What is an FHA Home Loan?
The Federal Housing Administration, or FHA, offers a low down payment home loan to American citizens.
This program has been around since the 1930’s when people had difficulty purchasing homes due to times of instability resulting from the Great Depression. As a result, many people couldn’t afford their mortgage, and multiple families had to live together in a single home, as foreclosures rose to staggering levels.
Today, first-time homebuyers often take advantage of an FHA home loan, which allows them to use a low down payment to buy a home. Also, it’s easier to qualify for an FHA loan, enabling many people to buy a home with a low credit score.
Advantages and Disadvantages of an FHA Home Loan
The biggest advantages of an FHA home loan are:
- Low down payment: FHA enables borrowers to buy a home with a low down payment, which is 3.5% in most cases.
- Low credit score: Borrowers can qualify for an FHA home loan with a minimum credit score of 580 for a home loan with a 3.5% down payment; however, many lenders require a slightly higher credit score to qualify. Sometimes, borrowers may qualify with a lower credit score, but the down payment is typically much higher.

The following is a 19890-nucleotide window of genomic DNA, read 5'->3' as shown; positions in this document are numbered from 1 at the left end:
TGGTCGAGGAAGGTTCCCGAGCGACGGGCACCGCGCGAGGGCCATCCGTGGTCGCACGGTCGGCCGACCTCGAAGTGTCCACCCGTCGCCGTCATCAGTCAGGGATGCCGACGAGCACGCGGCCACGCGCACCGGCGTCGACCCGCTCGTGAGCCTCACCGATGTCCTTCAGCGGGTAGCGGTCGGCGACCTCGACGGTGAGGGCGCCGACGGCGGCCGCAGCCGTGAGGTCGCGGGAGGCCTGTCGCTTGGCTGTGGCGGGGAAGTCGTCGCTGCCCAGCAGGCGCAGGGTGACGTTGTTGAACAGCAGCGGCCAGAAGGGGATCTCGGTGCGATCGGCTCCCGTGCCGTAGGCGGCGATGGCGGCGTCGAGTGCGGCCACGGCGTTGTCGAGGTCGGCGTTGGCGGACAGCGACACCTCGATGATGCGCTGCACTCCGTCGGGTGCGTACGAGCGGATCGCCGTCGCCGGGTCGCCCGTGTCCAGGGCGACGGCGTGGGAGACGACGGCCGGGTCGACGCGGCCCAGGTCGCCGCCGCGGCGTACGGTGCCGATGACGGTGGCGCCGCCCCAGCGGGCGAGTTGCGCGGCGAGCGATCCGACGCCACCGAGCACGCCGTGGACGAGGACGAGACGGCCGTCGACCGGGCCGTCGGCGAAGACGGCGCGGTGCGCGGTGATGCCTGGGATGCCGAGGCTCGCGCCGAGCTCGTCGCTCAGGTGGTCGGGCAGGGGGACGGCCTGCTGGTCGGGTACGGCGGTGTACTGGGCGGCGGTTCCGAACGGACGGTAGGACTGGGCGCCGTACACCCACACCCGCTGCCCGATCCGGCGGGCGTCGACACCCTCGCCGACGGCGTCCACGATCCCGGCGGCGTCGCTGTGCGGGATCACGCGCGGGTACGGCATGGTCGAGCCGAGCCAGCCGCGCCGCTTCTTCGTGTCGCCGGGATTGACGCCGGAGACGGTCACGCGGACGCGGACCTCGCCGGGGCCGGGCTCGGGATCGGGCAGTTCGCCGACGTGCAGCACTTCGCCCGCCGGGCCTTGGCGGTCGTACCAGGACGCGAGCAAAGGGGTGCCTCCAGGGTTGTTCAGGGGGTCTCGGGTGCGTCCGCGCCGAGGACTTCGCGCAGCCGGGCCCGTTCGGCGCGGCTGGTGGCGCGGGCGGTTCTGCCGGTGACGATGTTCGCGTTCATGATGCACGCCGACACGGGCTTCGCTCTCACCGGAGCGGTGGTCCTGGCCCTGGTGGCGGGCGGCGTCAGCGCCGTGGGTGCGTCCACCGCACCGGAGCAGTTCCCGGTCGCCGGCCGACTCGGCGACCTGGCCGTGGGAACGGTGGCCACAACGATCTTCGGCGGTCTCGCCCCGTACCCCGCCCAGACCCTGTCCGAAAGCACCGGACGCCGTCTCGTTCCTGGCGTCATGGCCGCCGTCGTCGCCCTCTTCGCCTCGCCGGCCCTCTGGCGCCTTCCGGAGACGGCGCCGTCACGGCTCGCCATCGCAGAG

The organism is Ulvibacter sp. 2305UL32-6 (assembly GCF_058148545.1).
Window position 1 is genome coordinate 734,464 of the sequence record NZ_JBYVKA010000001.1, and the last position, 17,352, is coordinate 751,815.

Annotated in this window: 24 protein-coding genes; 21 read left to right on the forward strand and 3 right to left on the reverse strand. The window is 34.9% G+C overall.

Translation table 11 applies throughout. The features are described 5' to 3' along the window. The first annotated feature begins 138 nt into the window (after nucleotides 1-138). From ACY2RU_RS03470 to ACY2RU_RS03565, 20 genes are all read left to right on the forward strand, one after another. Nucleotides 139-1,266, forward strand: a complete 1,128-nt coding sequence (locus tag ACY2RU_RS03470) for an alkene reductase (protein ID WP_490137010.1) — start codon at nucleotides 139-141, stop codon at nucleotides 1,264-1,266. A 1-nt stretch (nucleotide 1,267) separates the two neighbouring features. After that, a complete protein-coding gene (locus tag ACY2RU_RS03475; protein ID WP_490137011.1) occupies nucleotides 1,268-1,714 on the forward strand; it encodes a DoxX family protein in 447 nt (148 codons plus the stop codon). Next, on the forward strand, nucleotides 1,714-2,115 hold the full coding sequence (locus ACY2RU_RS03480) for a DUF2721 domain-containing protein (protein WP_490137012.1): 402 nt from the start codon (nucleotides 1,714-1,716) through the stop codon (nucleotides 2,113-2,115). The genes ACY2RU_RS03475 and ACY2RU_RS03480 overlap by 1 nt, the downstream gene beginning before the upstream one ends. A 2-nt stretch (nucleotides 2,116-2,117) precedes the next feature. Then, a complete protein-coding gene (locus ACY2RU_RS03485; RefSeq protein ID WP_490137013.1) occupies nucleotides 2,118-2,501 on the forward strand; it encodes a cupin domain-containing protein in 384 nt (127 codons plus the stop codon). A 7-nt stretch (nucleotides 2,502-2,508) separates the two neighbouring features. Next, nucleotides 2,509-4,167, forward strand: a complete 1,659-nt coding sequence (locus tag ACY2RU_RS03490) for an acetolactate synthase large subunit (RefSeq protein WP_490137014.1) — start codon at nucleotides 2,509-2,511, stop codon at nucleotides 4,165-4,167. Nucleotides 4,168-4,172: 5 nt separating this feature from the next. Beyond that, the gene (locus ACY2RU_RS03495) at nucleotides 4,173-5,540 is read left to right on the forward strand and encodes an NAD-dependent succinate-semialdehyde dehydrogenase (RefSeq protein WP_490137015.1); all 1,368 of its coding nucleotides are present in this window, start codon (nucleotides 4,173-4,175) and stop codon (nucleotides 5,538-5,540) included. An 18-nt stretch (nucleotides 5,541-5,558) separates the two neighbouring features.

- Lower interest rate: Borrowers can often get a lower interest rate with an FHA home loan than a conventional loan.
- Sellers can contribute more toward closing costs: An FHA home loan allows sellers to contribute up to 6% of the selling price toward closing costs, compared to conventional loans, which would enable sellers to contribute 3%.
- FHA home loans are assumable: Homeowners with an FHA home loan can sell their home, and the buyer can assume the home loan, which is very appealing in an environment of rising interest rates.
The most substantial disadvantage to an FHA home loan is mortgage insurance (MIP), which is paid for the life of the loan in most cases. There is an upfront mortgage insurance premium at the time of closing of 1.75% percent and a monthly insurance premium that varies based on several factors.
Higher 2017 FHA Home Loan Limits
The FHA home loan limits were raised in 2017.
The new FHA loan “floor” amount is $275,665 for a one-unit dwelling but can be higher based on the county in which the home is located. To see the FHA loan limit for individual counties in the U.S., use this government resource, which is updated with the latest information.
We specialize in conventional home mortgages, FHA, VA, and USDA mortgage options, refinance loans, and reverse mortgages. We’ve worked extensively with cash-out refinancing, and help clients to lower their monthly mortgage payments.